PREACH: SERENA WILLIAMS EDITION
“I’m looking forward to stepping out on center court and letting the whole world know it doesn’t matter what you face–something that wasn’t right, something that hurt you or hurt your family. You can just come out and be strong and say ‘I’m still going to be here, I’m still going to survive, I’m still going to be the best person I can be.’
In order to forgive, you have to be able to really let go of everything. I kind of let go a long time ago and I kind of forgave, but I still wasn’t at a point where I was ready to come back to Indian Wells. I think I was a little nervous as well … so trying to get over those nerves of coming back and how I would feel. … I think when you do forgive and do let go, you have to let a lot of those emotions go.
For every accomplishment, you’re always going to have fans and, well, for lack of a better word, not as big of a fan. But I think it’s really important to accept you for who you are for yourself, because not everyone is going to accept you and if you go through your life wanting everyone to accept you, that can cause a whole other set of issues.” —Serena Williams discussing her return to Indian Wells Tennis Tournament after a 14-year boycott.
A little background: When Serena was just 19 years old, she and her sister Venus played the tournament—their first professional tournament in their careers.
Crowds booed sister Venus Williams and their father, Richard Williams, as they made their way to their seats to watch the game. What’s more, they booed Serena for hours as she played the finale match. (Watch the match get a sense of how awfully the crowd behaved.) Even as the target of such vitriol, Serena won the match and title.
After, Mr. Williams told USA Today that he felt the treatment was racially charged, and Charlie Pasarell, the tournament director at the time, agreed. “One guy said, ‘I wish it was ’75, we’d skin you alive,'” Mr. Williams said. “I had trouble holding back tears. I think Indian Wells disgraced America.”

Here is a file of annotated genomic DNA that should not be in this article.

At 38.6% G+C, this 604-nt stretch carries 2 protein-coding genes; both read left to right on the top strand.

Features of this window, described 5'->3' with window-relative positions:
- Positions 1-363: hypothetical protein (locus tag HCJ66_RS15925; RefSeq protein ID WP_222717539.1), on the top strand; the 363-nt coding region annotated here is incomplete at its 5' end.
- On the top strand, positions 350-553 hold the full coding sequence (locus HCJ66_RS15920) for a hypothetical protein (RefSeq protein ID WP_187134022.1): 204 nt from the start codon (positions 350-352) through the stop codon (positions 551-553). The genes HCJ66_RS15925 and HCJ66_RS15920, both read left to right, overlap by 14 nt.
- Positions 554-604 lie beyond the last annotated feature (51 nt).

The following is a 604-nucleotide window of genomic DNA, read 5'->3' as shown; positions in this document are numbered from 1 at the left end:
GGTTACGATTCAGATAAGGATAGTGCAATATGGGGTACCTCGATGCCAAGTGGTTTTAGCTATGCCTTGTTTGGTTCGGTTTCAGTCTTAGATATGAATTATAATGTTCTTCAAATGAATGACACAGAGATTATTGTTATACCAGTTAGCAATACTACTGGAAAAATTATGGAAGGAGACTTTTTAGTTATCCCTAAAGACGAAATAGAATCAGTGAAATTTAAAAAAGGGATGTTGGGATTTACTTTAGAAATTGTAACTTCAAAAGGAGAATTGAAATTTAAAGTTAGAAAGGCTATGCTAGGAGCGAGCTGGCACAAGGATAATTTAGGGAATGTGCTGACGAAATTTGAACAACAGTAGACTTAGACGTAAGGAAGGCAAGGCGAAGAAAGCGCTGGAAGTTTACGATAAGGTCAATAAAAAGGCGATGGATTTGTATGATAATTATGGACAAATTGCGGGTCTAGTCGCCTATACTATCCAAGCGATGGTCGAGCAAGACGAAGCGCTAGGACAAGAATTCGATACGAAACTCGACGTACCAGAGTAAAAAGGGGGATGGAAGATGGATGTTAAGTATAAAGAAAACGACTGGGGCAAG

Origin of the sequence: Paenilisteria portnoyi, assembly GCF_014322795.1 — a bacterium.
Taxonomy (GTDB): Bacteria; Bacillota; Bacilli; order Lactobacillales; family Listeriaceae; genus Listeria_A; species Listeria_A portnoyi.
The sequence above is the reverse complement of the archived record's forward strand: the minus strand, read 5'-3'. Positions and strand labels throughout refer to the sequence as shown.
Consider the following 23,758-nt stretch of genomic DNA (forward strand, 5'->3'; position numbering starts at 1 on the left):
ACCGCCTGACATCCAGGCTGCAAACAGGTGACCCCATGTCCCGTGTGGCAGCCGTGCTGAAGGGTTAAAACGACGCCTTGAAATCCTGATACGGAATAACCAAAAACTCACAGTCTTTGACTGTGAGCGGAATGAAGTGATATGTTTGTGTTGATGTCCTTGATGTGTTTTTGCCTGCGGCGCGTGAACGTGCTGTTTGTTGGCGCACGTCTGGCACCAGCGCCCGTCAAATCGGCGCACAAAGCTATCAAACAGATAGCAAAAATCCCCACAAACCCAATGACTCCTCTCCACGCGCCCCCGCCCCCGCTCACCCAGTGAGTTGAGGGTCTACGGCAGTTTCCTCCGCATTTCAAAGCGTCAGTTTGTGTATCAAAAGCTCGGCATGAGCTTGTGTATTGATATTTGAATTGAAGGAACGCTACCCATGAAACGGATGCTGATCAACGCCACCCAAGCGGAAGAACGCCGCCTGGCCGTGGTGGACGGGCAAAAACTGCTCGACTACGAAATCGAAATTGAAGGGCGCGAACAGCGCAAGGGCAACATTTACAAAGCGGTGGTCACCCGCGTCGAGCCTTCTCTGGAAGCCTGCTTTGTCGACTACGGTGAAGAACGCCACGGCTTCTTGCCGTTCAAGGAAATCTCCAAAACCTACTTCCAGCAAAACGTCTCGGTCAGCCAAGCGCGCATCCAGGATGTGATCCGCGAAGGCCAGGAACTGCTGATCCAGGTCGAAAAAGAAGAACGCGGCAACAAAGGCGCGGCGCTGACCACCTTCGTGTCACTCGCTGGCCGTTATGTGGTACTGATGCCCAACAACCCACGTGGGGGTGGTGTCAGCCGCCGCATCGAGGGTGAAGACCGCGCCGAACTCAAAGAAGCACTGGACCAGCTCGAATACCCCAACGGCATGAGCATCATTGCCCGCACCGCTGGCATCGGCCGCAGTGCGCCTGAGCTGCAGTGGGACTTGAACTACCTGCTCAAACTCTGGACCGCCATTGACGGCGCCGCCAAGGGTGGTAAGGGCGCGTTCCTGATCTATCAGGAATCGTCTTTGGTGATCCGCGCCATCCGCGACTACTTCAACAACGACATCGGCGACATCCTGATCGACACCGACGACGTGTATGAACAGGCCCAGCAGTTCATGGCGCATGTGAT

“The under-current of racism was painful, confusing and unfair,” Serena said. “In a game I loved with all my heart, at one of my most cherished tournaments, I suddenly felt unwelcome, alone and afraid.”
On her decision to return to the tourney this year, in February, Serena told Time.com:
“It has been difficult for me to forget spending hours crying in the Indian Wells locker room after winning in 2001, driving back to Los Angeles feeling as if I had lost the biggest game ever — not a mere tennis game but a bigger fight for equality,” Serena Williams told Time.com in February. “Emotionally it seemed easier to stay away.
“There are some who say I should never go back. There are others who say I should’ve returned years ago. I understand both perspectives very well and wrestled with them for a long time.
“I’m just following my heart on this one.”
Serena won her first match in the tourney yesterday, saying, “I feel like I’ve already won this tournament. I don’t feel like I have to actually hold the trophy up to win this … I’ve never felt that way before. I feel like just being here is a huge win not only for me but for so many people.”
Even more impressively, Serena has used the event as a platform to not only make a statement about equality, but to raise funds for others who are unfairly treated.
“I’d like my return to Indian Wells to positively impact the lives of countless others,” she said in a video released last month. See below for her message and the announcement of a contest, the funds of which will benefit the Equal Justice Initiative: